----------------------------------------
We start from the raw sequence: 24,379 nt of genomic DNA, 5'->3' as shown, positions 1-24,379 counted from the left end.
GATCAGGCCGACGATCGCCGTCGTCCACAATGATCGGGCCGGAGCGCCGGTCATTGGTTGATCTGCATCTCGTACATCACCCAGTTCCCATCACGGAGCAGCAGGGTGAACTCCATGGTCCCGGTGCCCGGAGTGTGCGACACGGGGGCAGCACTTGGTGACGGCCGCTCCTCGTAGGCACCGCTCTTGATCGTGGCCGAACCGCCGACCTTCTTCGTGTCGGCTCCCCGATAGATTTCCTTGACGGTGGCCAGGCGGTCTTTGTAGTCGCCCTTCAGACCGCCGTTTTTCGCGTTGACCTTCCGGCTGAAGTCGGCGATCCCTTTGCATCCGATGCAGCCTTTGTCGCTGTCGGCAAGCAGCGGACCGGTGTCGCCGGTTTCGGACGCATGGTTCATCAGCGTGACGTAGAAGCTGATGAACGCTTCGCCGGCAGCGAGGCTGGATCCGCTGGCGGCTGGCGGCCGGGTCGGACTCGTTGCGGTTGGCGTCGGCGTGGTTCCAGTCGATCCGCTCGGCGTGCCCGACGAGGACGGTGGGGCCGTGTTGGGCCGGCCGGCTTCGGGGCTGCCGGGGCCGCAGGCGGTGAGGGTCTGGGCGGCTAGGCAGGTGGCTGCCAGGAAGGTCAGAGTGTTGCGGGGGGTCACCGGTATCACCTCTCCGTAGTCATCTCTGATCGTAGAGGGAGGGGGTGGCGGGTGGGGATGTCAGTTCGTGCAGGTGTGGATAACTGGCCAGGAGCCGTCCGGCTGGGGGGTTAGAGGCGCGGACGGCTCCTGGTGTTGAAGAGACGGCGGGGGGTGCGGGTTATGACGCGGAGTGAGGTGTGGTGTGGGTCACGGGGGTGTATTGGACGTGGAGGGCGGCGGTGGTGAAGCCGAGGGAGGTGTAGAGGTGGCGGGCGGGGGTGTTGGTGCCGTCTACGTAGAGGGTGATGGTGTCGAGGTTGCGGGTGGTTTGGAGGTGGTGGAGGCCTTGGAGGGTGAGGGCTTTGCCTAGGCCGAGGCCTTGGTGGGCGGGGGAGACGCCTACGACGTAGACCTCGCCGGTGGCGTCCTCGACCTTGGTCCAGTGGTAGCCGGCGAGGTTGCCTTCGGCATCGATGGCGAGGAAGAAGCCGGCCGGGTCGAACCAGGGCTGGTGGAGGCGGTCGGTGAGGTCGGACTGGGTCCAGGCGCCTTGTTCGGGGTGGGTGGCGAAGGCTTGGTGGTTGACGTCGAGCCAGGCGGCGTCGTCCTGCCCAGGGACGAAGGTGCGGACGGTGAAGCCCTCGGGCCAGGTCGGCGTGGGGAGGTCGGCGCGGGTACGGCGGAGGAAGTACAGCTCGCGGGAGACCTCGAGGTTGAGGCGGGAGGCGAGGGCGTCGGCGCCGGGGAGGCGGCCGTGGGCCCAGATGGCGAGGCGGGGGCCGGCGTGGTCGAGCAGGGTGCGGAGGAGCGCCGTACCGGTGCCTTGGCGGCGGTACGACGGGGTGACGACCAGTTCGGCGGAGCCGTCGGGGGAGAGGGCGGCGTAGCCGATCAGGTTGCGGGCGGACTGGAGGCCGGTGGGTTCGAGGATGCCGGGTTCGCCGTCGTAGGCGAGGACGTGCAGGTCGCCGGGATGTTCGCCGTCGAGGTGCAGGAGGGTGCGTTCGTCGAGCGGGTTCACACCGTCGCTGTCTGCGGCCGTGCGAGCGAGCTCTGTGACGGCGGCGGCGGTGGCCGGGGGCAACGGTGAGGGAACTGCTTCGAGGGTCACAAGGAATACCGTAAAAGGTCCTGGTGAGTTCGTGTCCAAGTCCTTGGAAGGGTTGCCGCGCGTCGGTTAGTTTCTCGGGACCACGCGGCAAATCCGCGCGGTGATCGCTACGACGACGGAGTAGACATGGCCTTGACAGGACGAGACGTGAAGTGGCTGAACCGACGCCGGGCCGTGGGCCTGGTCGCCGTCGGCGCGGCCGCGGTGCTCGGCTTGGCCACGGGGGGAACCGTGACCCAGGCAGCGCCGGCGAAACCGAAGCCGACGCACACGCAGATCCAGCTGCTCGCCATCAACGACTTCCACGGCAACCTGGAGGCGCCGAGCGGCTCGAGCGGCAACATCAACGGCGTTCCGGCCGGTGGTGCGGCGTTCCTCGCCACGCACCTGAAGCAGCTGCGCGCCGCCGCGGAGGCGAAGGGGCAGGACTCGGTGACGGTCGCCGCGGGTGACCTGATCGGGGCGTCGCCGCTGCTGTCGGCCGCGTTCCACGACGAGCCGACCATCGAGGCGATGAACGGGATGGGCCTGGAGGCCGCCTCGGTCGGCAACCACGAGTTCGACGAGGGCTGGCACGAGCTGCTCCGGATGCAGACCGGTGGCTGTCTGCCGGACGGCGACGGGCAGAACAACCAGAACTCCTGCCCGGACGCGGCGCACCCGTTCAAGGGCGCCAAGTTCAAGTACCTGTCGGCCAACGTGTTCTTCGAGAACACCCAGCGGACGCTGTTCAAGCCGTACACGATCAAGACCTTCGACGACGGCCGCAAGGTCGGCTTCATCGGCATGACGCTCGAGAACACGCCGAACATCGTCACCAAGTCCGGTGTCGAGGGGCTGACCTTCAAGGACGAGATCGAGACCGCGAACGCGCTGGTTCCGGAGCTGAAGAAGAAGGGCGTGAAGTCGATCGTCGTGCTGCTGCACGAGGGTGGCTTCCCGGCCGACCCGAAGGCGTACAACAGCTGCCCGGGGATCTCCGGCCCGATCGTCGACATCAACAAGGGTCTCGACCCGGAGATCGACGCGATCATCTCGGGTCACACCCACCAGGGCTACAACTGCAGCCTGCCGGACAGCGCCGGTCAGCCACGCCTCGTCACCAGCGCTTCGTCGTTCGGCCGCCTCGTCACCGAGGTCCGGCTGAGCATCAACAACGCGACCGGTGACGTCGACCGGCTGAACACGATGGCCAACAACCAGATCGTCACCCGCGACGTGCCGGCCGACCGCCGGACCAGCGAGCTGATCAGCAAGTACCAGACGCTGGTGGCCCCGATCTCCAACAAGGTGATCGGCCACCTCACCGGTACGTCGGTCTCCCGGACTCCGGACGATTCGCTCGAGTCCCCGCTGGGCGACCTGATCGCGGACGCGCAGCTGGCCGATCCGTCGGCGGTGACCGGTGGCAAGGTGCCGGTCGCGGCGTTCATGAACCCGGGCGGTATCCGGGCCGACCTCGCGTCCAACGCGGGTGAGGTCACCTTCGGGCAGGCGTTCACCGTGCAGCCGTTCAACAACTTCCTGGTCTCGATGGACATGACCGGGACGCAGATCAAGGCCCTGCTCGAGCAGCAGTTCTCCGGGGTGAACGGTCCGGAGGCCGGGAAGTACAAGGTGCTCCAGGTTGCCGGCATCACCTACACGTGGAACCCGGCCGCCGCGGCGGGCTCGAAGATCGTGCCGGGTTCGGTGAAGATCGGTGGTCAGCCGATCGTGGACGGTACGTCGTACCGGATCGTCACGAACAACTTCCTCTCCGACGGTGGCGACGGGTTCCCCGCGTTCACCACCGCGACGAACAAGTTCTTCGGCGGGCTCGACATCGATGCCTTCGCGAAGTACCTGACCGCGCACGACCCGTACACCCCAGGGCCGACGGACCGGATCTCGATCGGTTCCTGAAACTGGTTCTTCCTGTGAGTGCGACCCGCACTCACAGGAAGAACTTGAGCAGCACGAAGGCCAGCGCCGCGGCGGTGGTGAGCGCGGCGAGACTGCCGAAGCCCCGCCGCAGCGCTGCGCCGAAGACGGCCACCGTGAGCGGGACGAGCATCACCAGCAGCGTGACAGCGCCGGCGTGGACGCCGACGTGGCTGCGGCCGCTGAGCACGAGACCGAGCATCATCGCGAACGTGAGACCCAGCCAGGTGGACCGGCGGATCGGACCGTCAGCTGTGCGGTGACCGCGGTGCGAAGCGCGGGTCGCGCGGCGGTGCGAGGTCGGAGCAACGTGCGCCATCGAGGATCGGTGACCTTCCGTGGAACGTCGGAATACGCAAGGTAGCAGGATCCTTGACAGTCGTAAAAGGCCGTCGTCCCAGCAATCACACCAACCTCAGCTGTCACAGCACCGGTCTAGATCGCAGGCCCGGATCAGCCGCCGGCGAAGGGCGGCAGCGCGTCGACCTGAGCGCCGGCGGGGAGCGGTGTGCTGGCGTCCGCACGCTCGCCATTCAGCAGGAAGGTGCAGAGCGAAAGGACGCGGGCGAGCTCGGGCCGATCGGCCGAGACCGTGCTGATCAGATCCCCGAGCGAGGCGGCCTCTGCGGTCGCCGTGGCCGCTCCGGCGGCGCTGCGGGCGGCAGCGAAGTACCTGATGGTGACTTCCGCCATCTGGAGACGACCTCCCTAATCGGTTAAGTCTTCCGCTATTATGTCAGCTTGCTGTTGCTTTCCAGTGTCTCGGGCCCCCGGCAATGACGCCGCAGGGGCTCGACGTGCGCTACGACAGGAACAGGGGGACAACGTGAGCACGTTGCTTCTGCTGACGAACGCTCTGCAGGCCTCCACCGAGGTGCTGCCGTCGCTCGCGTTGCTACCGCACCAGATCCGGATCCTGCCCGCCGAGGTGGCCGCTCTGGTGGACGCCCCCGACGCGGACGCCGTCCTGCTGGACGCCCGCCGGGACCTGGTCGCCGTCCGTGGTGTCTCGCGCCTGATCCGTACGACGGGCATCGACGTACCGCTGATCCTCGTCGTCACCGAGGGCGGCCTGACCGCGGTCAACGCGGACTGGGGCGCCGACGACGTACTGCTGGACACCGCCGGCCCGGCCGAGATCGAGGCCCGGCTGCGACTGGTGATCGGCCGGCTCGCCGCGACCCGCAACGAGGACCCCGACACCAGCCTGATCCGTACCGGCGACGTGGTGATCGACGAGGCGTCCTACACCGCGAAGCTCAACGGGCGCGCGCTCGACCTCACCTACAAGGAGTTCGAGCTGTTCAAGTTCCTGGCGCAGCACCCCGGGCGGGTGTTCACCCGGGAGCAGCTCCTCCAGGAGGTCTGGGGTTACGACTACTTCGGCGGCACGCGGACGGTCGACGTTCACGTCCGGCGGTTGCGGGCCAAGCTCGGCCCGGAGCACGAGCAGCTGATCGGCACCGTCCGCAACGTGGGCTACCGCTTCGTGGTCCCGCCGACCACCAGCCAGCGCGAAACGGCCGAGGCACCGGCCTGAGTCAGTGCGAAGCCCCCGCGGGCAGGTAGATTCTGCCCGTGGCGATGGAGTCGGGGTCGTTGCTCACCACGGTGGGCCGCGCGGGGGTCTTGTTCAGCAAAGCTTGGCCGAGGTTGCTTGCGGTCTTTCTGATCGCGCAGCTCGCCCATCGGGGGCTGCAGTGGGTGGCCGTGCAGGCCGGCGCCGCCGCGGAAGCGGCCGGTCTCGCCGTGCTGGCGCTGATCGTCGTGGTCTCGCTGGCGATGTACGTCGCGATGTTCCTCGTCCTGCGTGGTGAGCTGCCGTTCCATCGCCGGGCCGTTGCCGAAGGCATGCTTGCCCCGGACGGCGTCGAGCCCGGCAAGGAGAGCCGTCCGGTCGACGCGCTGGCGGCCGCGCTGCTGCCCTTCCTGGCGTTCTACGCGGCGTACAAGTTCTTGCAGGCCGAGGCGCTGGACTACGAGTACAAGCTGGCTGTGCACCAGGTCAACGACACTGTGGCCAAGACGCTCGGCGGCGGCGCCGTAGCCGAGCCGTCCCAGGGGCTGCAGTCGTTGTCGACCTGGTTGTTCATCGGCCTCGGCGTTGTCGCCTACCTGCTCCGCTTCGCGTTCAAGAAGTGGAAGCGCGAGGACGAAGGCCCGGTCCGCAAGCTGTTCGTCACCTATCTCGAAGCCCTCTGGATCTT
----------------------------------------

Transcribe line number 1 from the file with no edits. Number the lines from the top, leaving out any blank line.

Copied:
We start from the raw sequence: 24,379 nt of genomic DNA, 5'->3' as shown, positions 1-24,379 counted from the left end.